Essays on macroeconomics.

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Bibliographic Details
Author / Creator:Drautzburg, Thorsten.
Description:312 p.
Format: E-Resource Dissertations
Local Note:School code: 0330.
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Other authors / contributors:University of Chicago.
Notes:Advisor: Harald Uhlig.
Thesis (Ph.D.)--The University of Chicago, Division of the Social Sciences, Department of Economics, 2013.
Dissertation Abstracts International, Volume: 74-10(E), Section: A.
Summary:My dissertation is a positive analysis of two topics in macroeconomics: New businesses, entrepreneurship, and job creation is the subject of the first essay, while the second essay analyses the effect of government stimulus, when stimulus has to be financed with distortionary taxes.
The essay "Entrepreneurial Tail Risk: Implications for Employment Dynamics'' has the premise that starting a new business is risky. It asks how entrepreneurial productivity risk has changed over time in the US and how this has affected employment. I estimate this risk using micro data on the size distribution of new businesses and their exit rates. The essay distinguishes upside and downside risk and analyzes their effects in a tractable dynamic general equilibrium model of entrepreneurship. At the heart of the model in the essay is the decision of potential entrepreneurs whether to start a new business in the face of uninsurable productivity risk. Applied to US time series data, structural estimates suggest that higher upside risk explains much of the high job creation in the late 1990s. Over the entire sample period, time variation in risk explains 40% to 55% of the variation in employment of new businesses. Reduced form results show that this relationship is strongest in IT-related industries. Counterfactual simulations show that the explanatory power of a model with a single risk factor drops by 30% to 50% compared to the baseline estimates.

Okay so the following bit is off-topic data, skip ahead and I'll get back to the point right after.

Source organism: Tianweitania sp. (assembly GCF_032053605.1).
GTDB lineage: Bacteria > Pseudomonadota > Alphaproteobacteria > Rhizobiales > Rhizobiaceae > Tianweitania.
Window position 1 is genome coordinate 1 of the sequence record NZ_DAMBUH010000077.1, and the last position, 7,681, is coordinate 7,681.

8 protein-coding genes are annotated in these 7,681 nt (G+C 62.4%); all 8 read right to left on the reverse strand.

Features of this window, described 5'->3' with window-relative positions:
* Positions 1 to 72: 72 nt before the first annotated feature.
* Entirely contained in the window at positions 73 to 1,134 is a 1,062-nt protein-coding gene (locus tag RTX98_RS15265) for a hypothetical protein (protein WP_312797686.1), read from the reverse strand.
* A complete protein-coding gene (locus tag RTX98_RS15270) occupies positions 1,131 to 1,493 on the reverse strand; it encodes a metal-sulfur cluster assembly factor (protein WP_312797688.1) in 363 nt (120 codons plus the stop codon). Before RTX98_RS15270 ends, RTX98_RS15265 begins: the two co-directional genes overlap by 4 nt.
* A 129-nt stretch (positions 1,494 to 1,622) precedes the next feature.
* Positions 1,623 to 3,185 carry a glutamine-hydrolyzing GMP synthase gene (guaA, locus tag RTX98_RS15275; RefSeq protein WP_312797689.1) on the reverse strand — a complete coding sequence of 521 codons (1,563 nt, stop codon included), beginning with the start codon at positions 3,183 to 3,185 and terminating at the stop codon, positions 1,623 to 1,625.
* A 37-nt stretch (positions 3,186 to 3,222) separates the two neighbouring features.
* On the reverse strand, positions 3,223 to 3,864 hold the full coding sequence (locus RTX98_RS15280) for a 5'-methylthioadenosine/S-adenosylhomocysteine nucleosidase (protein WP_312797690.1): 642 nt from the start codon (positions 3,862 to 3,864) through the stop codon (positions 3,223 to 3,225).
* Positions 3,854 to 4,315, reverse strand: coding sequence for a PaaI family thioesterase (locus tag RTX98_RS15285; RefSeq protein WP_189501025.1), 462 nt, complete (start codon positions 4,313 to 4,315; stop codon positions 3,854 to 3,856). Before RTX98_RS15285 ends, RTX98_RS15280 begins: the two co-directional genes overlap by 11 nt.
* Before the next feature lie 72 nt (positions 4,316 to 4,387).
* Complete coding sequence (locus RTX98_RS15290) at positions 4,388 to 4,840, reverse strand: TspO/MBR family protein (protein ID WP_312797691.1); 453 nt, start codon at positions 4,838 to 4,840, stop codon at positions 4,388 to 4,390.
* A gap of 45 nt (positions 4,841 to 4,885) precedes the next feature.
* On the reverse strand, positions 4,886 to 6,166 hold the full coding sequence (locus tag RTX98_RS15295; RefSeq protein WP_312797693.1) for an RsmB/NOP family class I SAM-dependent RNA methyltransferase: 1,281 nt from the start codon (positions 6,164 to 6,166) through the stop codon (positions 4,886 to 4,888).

In the essay on "Fiscal Stimulus and Distortionary Taxation'', Harald Uhlig and I quantify the fiscal multipliers in response to the American Recovery and Reinvestment Act (ARRA) of 2009. We extend the benchmark Smets-Wouters (2007) New Keynesian model, allowing for credit-constrained households, the zero lower bound, government capital and distortionary taxation. The posterior yields modestly positive short-run multipliers around 0.53 and modestly negative long-run multipliers around -0.36. A simple three equation New Keynesian model with sticky wages and credit-constrained households explains the central empirical findings through the interplay of negative demand effects and negative wealth effects due to higher labor taxes.